North-Rhine Westphalia is Germany's largest state, and it just dealt a serious political setback to Angela Merkel and her Christian Democratic Union.
For background, the last NRW election resulted in a near-tie betwee the CDU and the center-left Social Democrats, led by Hannelore Kraft. But the Greens outpolled the libertarian Free Democrats, so a Red-Green coalition resulted even though it was one vote shy of a majority in the regional parliament. That was viable because the conveniently named far-left Left Party abstained from the vote of confidence. In the runup to this election, NRW was under pressure from Berlin to make steadier progress in reducing its budget deficit—much as Berlin has been pressuring the smaller independent nations of Europe. But the CDU lost big, posting what exit polls are indicating will be their worst result since World War II. The Red-Green coalition is set for a stable majority. And the Left Party, which has enormous ill-will with the Social Democrats, looks to be fading and has now been badly overtaken by the Pirate Party as the protest party of choice.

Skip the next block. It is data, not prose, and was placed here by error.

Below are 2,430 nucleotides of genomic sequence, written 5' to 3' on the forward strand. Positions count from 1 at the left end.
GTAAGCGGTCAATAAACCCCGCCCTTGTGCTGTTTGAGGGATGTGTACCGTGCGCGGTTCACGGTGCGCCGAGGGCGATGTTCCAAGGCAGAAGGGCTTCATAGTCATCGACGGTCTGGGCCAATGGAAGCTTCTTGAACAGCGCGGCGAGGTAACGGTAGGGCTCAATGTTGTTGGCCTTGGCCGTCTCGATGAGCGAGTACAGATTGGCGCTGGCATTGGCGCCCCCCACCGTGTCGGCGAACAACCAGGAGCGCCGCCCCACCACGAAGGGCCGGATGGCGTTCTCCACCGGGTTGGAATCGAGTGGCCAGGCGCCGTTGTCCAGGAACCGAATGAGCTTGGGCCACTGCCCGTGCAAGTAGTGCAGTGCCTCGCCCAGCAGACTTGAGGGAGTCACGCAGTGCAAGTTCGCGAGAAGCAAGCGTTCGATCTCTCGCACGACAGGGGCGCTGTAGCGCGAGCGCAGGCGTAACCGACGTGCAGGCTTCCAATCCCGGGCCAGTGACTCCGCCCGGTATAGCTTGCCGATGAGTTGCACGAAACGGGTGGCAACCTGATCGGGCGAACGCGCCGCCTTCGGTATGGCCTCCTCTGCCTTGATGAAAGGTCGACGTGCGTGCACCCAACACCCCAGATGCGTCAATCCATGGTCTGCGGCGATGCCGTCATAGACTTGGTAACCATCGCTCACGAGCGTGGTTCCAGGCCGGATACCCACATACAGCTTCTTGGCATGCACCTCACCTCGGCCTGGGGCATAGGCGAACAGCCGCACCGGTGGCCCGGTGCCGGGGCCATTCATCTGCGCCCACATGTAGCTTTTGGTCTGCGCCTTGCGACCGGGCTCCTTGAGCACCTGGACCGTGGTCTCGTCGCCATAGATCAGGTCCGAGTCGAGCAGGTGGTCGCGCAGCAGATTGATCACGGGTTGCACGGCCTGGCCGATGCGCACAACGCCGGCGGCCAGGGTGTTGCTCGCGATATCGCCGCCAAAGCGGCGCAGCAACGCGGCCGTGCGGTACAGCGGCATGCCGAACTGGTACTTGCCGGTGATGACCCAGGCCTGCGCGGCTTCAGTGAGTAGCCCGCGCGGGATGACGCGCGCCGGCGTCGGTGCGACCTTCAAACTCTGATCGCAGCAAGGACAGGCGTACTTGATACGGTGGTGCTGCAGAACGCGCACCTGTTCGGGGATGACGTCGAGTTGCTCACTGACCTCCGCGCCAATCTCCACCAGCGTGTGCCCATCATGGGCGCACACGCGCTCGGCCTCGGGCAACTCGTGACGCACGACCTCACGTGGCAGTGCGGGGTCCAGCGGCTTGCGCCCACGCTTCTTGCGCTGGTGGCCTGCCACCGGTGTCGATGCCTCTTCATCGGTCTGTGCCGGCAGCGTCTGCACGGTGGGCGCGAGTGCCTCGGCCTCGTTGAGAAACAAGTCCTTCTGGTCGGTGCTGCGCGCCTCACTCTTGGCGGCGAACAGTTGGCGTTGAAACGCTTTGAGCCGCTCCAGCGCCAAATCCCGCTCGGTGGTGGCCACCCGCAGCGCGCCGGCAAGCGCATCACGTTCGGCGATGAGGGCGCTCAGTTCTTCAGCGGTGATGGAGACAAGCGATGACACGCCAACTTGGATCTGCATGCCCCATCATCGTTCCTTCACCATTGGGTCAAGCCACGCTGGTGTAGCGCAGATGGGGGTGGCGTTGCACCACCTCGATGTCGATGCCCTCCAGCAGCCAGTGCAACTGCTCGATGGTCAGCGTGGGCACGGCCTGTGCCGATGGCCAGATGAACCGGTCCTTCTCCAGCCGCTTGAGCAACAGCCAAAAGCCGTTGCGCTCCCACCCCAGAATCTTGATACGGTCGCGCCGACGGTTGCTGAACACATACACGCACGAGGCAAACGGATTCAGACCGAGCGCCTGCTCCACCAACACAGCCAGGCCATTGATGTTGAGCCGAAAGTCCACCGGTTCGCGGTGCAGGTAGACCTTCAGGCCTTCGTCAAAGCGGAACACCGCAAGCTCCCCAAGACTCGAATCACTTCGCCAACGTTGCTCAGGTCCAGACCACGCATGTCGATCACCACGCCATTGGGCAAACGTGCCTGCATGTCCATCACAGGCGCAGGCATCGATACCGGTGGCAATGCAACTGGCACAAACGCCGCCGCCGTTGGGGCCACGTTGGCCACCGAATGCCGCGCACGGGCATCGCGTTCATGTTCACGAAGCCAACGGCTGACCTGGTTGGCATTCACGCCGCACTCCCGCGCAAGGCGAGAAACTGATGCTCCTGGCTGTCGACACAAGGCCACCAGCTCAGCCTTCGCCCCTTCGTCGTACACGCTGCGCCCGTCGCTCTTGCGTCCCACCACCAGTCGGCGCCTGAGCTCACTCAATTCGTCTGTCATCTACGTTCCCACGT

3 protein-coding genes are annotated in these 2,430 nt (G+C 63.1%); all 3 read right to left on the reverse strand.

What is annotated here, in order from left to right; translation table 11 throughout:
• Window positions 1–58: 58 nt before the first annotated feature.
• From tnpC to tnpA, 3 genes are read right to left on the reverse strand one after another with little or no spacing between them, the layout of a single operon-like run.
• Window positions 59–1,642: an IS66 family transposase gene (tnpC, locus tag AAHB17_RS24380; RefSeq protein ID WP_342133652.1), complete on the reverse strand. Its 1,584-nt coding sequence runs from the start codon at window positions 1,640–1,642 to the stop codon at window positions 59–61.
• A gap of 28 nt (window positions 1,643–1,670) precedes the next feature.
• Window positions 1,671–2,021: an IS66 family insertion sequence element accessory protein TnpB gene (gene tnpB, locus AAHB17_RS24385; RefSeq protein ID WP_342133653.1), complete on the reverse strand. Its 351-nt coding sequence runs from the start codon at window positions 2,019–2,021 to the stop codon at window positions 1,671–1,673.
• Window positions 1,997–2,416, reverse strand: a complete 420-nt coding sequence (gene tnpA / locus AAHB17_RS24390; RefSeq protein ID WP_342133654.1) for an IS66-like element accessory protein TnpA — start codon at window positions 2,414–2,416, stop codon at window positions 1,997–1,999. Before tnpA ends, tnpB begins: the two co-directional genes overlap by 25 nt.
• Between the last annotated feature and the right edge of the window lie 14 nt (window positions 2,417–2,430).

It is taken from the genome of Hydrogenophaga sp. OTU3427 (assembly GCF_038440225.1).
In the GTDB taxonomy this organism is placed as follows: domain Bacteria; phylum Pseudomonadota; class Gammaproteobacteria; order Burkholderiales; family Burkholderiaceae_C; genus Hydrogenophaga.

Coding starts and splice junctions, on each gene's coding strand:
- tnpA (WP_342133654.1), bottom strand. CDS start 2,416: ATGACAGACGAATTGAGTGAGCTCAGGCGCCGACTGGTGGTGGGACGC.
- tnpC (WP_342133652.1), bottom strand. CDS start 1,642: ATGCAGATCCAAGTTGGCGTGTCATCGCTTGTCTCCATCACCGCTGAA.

This doesn't have any direct implications for the Eurozone debate, but combined with the collapse of the Dutch cabinet and François Hollande's victory in France it illustrates that the political winds are shifting against the center-right consensus that's been driving things for the past couple of years.